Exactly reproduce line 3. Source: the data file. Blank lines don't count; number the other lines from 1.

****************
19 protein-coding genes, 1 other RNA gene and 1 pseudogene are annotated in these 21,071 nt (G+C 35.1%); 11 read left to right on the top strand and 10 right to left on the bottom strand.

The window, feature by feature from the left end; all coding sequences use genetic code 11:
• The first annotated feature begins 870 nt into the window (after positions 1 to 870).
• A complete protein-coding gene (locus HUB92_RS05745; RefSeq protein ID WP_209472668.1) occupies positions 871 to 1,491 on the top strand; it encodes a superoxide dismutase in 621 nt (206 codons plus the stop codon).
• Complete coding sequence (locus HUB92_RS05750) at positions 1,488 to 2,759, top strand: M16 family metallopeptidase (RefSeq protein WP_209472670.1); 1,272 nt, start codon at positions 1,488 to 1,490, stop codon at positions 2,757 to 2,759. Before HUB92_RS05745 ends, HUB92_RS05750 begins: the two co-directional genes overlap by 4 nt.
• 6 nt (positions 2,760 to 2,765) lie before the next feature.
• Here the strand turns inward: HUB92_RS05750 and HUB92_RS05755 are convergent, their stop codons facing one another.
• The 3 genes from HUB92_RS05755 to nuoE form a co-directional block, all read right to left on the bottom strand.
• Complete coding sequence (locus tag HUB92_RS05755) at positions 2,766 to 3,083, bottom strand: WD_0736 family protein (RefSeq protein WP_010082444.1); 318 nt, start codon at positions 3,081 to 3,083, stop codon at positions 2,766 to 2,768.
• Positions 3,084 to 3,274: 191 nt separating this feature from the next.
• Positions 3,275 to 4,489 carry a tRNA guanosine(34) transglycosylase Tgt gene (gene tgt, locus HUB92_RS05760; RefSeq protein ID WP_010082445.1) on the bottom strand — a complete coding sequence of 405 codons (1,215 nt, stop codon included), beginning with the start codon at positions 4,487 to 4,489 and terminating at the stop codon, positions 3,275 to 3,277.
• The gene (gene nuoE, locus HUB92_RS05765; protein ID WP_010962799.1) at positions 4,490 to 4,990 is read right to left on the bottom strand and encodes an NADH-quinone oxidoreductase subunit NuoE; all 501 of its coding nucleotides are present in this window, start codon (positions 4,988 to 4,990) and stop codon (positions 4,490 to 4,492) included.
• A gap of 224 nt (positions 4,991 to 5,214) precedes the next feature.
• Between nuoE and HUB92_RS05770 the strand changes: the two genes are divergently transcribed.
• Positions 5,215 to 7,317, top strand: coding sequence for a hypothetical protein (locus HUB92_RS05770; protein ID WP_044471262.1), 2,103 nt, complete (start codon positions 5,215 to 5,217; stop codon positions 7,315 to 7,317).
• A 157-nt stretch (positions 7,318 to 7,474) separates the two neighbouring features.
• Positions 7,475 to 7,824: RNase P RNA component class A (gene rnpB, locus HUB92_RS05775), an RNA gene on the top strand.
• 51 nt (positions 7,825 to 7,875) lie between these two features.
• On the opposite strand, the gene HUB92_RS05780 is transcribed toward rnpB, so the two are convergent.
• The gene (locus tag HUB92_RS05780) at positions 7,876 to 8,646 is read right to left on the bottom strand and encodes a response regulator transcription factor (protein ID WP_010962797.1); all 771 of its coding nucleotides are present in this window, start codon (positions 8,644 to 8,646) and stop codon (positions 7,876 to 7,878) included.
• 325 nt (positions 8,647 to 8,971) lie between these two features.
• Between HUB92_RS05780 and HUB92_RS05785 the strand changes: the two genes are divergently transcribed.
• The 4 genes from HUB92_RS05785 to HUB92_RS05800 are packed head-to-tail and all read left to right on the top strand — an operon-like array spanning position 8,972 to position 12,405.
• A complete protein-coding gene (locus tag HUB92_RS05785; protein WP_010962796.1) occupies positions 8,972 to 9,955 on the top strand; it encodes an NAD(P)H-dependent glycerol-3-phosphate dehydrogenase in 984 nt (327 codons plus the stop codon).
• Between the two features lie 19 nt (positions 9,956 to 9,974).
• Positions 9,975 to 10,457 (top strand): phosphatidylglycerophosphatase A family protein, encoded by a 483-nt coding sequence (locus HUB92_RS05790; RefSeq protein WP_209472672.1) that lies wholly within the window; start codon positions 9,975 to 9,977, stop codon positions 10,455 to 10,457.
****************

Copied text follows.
• The first annotated feature begins 870 nt into the window (after positions 1 to 870).